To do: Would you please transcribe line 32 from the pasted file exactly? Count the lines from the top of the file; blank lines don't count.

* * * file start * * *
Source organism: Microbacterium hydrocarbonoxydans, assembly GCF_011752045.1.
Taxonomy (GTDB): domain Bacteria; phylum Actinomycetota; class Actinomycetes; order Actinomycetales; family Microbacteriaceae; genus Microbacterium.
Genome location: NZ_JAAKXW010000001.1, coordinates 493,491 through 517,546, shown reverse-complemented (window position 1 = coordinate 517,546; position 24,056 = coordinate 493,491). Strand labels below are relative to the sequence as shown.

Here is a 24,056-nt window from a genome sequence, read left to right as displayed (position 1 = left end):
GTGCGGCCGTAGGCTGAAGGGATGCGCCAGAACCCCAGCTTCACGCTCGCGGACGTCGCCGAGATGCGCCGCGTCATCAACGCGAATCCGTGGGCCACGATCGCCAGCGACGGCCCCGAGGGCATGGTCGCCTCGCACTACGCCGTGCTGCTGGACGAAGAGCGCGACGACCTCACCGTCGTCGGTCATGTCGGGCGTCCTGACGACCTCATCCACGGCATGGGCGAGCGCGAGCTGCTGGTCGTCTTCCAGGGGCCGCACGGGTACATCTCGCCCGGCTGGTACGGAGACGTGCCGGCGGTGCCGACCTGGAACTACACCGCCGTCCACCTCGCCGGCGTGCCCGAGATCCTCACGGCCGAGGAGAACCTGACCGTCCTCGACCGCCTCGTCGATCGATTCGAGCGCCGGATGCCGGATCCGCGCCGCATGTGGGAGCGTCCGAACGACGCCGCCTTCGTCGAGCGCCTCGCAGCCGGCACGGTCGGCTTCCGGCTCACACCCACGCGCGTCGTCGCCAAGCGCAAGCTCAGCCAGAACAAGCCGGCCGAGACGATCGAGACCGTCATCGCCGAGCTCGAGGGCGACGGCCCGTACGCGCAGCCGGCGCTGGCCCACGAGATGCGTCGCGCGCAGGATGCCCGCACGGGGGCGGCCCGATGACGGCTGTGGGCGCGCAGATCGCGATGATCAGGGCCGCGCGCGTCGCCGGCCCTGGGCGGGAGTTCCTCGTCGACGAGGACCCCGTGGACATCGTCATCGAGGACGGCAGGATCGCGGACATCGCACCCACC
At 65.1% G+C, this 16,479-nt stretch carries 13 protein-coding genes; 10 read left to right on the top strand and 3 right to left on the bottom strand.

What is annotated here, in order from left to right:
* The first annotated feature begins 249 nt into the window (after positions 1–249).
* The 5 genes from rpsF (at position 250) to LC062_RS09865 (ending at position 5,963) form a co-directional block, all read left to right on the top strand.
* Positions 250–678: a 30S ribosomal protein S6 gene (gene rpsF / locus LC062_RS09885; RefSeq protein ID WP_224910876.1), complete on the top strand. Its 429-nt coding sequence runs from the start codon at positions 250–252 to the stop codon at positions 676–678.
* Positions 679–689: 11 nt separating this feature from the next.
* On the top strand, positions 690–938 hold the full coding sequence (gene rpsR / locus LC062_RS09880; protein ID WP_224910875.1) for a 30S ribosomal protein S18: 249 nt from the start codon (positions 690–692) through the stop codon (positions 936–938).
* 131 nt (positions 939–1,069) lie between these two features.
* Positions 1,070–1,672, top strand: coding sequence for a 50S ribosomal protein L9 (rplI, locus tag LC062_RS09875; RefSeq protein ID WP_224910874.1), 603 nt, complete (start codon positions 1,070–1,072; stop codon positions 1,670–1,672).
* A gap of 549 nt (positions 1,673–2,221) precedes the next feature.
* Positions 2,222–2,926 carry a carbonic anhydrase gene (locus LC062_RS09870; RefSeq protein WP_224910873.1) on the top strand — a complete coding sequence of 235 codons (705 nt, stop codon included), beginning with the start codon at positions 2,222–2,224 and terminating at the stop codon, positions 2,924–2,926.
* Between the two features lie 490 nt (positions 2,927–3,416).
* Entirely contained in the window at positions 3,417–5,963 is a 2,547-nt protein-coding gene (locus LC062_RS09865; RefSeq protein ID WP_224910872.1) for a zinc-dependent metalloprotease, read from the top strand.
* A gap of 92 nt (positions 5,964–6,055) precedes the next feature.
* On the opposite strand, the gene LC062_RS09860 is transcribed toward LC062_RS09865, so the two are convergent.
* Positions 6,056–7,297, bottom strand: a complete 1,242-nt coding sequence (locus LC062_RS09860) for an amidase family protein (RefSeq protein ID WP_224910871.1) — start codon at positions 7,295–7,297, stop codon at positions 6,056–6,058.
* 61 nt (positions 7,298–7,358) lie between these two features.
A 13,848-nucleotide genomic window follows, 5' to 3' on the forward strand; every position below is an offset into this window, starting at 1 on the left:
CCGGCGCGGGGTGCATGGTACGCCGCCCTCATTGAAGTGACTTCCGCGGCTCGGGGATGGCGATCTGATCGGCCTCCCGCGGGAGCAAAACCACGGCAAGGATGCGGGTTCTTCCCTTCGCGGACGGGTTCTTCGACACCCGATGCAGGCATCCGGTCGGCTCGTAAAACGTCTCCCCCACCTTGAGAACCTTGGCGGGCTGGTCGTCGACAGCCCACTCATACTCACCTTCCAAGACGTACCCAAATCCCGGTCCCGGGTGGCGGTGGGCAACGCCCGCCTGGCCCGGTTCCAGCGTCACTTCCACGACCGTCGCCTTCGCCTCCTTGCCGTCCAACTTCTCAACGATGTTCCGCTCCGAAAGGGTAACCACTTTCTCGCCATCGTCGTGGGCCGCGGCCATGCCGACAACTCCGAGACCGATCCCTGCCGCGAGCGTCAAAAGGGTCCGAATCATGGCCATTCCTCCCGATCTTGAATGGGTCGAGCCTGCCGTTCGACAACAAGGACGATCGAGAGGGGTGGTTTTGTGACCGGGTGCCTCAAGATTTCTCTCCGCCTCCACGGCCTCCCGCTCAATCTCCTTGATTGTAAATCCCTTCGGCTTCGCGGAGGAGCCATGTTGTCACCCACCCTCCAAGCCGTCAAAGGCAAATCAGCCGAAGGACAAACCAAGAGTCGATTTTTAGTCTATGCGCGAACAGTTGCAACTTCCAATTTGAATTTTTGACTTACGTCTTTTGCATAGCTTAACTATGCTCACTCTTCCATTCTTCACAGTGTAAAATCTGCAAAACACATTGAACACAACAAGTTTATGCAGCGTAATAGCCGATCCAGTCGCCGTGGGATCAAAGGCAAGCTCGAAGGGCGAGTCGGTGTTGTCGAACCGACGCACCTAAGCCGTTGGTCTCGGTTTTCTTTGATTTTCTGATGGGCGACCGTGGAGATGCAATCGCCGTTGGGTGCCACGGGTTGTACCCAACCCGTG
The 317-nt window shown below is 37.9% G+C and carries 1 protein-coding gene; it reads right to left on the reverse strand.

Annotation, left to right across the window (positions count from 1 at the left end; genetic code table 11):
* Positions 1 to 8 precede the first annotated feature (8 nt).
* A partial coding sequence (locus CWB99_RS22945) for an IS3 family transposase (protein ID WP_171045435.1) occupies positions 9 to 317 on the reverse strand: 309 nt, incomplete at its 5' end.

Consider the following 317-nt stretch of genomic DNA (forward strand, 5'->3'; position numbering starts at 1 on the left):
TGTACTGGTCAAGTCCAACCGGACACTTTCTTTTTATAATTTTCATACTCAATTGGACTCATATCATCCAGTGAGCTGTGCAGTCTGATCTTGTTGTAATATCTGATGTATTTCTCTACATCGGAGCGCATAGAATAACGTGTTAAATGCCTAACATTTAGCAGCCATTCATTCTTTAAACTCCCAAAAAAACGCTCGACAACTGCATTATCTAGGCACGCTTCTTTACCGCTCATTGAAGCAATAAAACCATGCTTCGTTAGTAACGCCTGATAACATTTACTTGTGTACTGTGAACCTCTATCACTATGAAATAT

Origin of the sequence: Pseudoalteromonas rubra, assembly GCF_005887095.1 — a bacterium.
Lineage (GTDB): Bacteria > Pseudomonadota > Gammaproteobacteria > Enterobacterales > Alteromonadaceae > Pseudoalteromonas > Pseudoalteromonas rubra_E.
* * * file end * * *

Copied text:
Lineage (GTDB): Bacteria > Pseudomonadota > Gammaproteobacteria > Enterobacterales > Alteromonadaceae > Pseudoalteromonas > Pseudoalteromonas rubra_E.